Another interesting analysis was on why Java succeeded, reasons given included: familiar syntax, conventional tools, the network effect, etc. It seems to me that people always try to find excuses for Java’s success (although those points are obviously true); maybe Java was actually a good language that fit the needs of the time better than other languages?

A slight tangent was that Java is essentially a manually dynamically typed language; that is, casts are manual dynamic typing.

We then got back into the good stuff. Javascript was assumed to be inherently slow, then V8 (Google) showed that Javascript could be fast. Fast Javascript is important for the web, which means computing in general nowadays. You only need to look at the competition between browsers to see that Javascript performance is important. This reminded me that I think that Javascript engines are possibly the coolest and most interesting language engineering happening at the moment, and sadly it is not happening in academia (Allen suggested we need a research browser, which would be nice, but seems unlikely to come about).

Some of Allen’s observations on Javascript VMs: most teams are still on their first or second tries (earlier in the talk, Allen stated that it takes three goes to get good at VMs) – things are going to get much better; performance is still low compared to Smalltalk in ’95(!); Sunspider is not a great benchmark and is holding back proper evaluation and development; Javascript is harder to make fast than Smalltalk (because it is more dynamic), new ideas are needed to get more speed; Allen wandered why all the Javascript VMs use so much memory; the Javascript engine needs to be part of an holistic browser design to get good performance; Javascript seems to be the mainstream; Javascript performance is at the beginning, not the end.

The talk ended by reminding us that ambient/ubiquitous computing is here, and suggested that dynamic languages were going to be part of that era. He didn’t explain why, however.

Meanwhile, at PLATEAU – GoHotDraw: Evaluating the Go Programming Language with Design Patterns – Frank Schmager

Frank Schmager presented work he has done with James Noble and I on evaluating the Go programming language using design patterns. This is a novel idea for evaluating programming languages, and hopefully a new tool in the language evaluation toolbox. Apparently he gave a very good talk, go Frank! (sorry for that pun)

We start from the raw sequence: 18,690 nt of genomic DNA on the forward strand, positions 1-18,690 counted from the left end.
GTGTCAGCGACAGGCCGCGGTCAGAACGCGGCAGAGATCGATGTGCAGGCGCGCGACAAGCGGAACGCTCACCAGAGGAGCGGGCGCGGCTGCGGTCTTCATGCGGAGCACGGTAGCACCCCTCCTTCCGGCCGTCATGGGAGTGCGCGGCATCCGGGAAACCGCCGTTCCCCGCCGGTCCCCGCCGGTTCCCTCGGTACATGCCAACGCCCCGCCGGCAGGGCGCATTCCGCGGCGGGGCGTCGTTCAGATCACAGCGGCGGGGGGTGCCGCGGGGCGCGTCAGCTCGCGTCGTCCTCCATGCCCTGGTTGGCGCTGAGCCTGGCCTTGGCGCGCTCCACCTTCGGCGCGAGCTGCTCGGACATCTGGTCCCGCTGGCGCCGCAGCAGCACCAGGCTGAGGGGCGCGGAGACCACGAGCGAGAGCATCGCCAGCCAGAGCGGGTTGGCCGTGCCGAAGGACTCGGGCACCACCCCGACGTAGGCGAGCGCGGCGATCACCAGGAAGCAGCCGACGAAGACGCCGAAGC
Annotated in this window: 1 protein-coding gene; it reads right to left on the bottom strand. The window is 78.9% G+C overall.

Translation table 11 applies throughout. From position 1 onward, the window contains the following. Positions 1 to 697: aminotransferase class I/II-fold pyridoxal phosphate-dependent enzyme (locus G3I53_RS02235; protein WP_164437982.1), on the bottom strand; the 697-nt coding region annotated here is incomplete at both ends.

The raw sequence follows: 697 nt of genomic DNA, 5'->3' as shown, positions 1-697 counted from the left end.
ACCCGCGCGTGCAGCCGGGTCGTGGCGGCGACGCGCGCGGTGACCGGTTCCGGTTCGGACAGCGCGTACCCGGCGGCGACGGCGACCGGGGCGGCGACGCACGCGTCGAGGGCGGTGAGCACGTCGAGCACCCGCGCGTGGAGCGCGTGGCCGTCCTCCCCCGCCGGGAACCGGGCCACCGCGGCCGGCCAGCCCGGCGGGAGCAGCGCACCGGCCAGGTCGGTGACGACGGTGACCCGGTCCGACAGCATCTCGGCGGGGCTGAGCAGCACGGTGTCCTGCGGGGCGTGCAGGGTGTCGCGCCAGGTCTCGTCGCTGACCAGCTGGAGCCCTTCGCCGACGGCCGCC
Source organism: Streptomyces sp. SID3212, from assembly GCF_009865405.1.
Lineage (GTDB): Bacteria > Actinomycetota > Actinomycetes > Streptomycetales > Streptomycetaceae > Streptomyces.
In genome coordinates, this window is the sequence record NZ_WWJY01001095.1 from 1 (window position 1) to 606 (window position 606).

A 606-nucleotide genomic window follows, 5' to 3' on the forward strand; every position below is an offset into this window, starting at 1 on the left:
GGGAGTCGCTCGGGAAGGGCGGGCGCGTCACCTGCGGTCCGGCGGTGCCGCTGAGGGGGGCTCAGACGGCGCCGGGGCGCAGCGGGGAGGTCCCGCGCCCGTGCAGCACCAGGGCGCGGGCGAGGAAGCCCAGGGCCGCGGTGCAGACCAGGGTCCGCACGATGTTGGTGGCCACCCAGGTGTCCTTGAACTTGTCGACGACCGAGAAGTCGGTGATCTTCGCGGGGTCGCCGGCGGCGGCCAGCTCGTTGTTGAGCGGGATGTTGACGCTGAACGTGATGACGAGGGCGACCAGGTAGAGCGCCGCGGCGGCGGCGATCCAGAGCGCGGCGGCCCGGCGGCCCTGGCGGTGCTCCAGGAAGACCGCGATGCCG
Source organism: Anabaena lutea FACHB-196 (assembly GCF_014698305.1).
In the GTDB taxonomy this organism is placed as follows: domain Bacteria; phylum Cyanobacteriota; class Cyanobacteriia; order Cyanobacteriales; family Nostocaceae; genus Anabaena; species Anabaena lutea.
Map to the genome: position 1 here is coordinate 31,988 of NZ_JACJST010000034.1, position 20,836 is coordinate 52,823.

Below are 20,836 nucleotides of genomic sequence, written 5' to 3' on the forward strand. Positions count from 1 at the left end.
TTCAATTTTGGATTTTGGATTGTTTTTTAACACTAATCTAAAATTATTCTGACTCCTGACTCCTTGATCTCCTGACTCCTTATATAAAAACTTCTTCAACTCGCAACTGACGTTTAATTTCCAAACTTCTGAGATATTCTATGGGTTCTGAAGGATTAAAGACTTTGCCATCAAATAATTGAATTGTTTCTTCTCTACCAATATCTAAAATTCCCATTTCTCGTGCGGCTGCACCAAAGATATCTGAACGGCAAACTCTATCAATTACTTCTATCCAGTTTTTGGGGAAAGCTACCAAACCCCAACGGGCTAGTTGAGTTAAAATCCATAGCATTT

PLATEAU invited talk – The Fitness Function for Programming Languages: A Matter of Taste? – Gilad Bracha

For the second session, I attended Gilad Bracha’s invited talk at PLATEAU. Gilad always gives interesting and entertaining talks, and this was no exception.

There are two kinds of languages – those that everyone complains about and those that aren’t used
— Bjorn Stroustrup

Gilad’s talk was about how to judge a language. He argued that there was more to a language’s success than popularity, that in fifty years time we will look back and certain languages will be admired, and others won’t. Furthermore, success is really mostly down to the network effect (or the sheep effect, as Gilad called it); and that the most successful languages follow the Swiss Army Knife approach (aka the kitchen sink approach aka the postmodern approach) to language design, which generally, it is agreed, is not elegant or ‘great’. So is it possible to define what makes a language great? Or is it just a matter of taste?

There were a couple of tangents on parser combinators and first-class pattern matching in Newspeak (Gilad’s language project).

Some criteria for greatness (or lack of it) were suggested: how much syntactic overhead is there in the language (such as unnecessary brackets, semicolons), does the language force attention on the irrelevant (e.g., on the low level in a non-systems language), how compositional is the language. Gilad asked if languages can be judged as theories (where programs are models of the theory), criteria here were consistency, comprehensiveness, and predictive value (which for languages means how hard is it to write a given program).

An interesting observation was that the most common actions in a language have no syntax (or actually no syntactic overhead), e.g., function application in functional languages, method call in Smalltalk.

Another observation on evaluating languages is that we often try to measure how hard a language is to learn. Gilad argued that ease of learning is not an indicator of greatness. He uses Newton’s calculus as an allegory – it is widely hated for being difficult to learn, but is truly a great contribution to science.

Finally, Gilad stated that good aesthetics makes good software, that strict criteria for evaluating a language are not ideal, and that quality is more important than market share.

There was a big debate in the question session afterwards, covering how to judge a language, how to review programming language papers and the review process in general, cognitive theories, and even maths vs. art.

Proxies: Design Principles for Robust Object-oriented Intercession APIs – Tom Van Cutsem

Back at the DLS, Tom talked about implementing intercession (that is, intercepting method calls) in Javascript. Unlike some scripting languages, this is surprisingly difficult in Javascript. He described a technique to do it using proxy objects.

Contracts for First-Class Classes – T. Stephen Strickland